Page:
I’m still not sure whether my affinity for puzzles parallels my work as a pastor, but I have discovered that bringing order to the chaos of this fragmentation is both relaxing and reflective.

Erno Rubik, who invented the Rubik’s Cube, suggests that, “The problems of puzzles are very near the problems of life.”

As we navigate the days ahead, including the emergence of a new normal, I have been thinking about the lessons we can learn from a jigsaw puzzle. Here are a few takeaways from my reflections:

  • Every little piece counts and contributes to the big picture.
  • Don’t expect to see the big picture with clarity right away. Watch for it to gradually emerge.
  • Attempting to force-fit pieces is futile. Some pieces that don’t look like they go together, do. Some pieces that look like they go together, don’t.
  • To maintain focus and avoid disillusionment, it helps to keep the picture on the box in front of you.
  • Start with the edges. It helps to know the boundaries, parameters, and perimeters.
  • Looking at the puzzle from different vantage points provides a clearer perspective on the big picture.
  • Working as a team is important. It helps to have one or more partners who can see things that you don’t readily see.
  • Take a break! Walk away! Give it a rest! And you will find more matching pieces with fresh eyes.
  • You will be tempted at some point to quit or give up. Don’t!
  • Putting together little puzzles within the big puzzle may help to complete the big picture more efficiently.

Life is a puzzle, and so is figuring out how life is going to change as we emerge from the pandemic. It is wise to navigate these days with prayer, patience, and perseverance.

In Isaiah 43:19 (ESV) the Lord declares, “Behold, I am doing a new thing; now it springs forth, do you not perceive it? I will make a way in the wilderness and rivers in the desert.”

During these puzzling times, if we truly believe that God will “make a way in the wilderness” and that God is preparing to do “a new thing” in our life, in the church, and in our world, we will be inspired to work together in this emerging reality even though we cannot yet see how all the pieces will fit together.

(Barry Howard serves as the pastor at the Wieuca Road Baptist Church in Atlanta. He also serves as a leadership coach and columnist with the Center for Healthy Churches.)


7 Things Churches Are Learning During the Pandemic

church interior 2Church looks and feels very different right now.

For the past six to seven weeks, as a proactive expression of love for our people and our communities, most of our churches have been gathering online for worship, Bible study, and committee meetings rather than assembling in person.

Pastors are learning to preach to cameras. Staff members and volunteers are learning new technology skills. Churches have been quickly setting up or upgrading their online giving platforms. Small groups and individuals have been responding to ministry needs with creative ministry actions.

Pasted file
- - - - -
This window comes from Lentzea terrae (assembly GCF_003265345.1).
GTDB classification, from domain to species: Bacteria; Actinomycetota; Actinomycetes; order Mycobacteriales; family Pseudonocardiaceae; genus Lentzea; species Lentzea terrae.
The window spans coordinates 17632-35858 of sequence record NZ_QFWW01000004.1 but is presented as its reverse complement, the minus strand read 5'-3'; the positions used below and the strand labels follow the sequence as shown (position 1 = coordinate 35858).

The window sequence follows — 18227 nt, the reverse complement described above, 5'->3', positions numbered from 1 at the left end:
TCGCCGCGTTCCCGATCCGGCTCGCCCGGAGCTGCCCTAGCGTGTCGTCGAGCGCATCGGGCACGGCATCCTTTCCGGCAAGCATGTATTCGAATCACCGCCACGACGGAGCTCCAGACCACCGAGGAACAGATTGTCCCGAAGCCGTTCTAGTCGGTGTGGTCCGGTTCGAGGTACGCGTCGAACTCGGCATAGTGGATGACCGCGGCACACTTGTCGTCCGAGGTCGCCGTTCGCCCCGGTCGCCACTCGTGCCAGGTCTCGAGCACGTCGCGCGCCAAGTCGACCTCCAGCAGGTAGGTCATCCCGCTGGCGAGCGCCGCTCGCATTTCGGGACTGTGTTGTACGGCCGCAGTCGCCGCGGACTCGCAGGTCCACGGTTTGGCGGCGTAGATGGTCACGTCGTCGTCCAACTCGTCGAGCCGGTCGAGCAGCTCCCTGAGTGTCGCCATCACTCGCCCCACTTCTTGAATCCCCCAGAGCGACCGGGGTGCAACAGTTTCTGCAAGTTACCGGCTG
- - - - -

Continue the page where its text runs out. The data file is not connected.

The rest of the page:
Certainly, churches were not the only ones affected by the “shelter in place” orders. Restaurants scrambled to revise their delivery system to take out or curb side only. Banks limited access to their lobbies to “appointments only,” channeling most transactions to the drive thru window.

However, churches stereotypically are perceived as the most resistant to change.

As I have collaborated with other pastors and church leaders in recent weeks, it seems we are all learning a few things about ourselves that may be helpful in shaping the next chapter of ministry:

  • Online is the next best thing to being there. While online services are not likely to replace in-person gatherings, we are realizing that livestream worship is a good option for those who, for one reason or the other, cannot attend services on campus. We are also discovering that for some of our members, the increase in online options is a blessing. After the current health guidelines are lifted, online options should be perceived, not as a replacement, but as an enhancement to a church’s ministries.
  • Each of us has a priestly responsibility. The priesthood of the believer is multifaceted. Our priestly privilege includes having direct access to God, being accountable to God, and having an assignment from God. We have the privilege of “priesting” one another as we encourage each other, care for neighbors, build up the body of Christ, and share the teachings of Jesus through our words and our actions.
  • Every home is a satellite campus of the local church. Although we have known this for ages, we are becoming more adept at organizing our life at home as an outpost of faith formation, a house of worship, a chapel for prayer, and a launch point for ministry action.
  • A campus is a valuable resource of the church, but it’s not a church. A brick and mortar campus can be an important tool for a congregation, but it is just one of many tools in a congregation’s toolbox. A campus should always be perceived as a resource for the nurturing of our faith, not a source of our faith.
  • We need the human touch and social engagement of spiritual community. During these days of social and physical distancing, we have experienced withdrawal pangs from missing the handshake at the door, the passing of the peace, the hug from our favorite elder saint, and blending our voices in song while in the same room with others from our family of faith. While we are grateful for online connections, we will emerge from this crisis with a greater appreciation for the privilege of in-person meetings.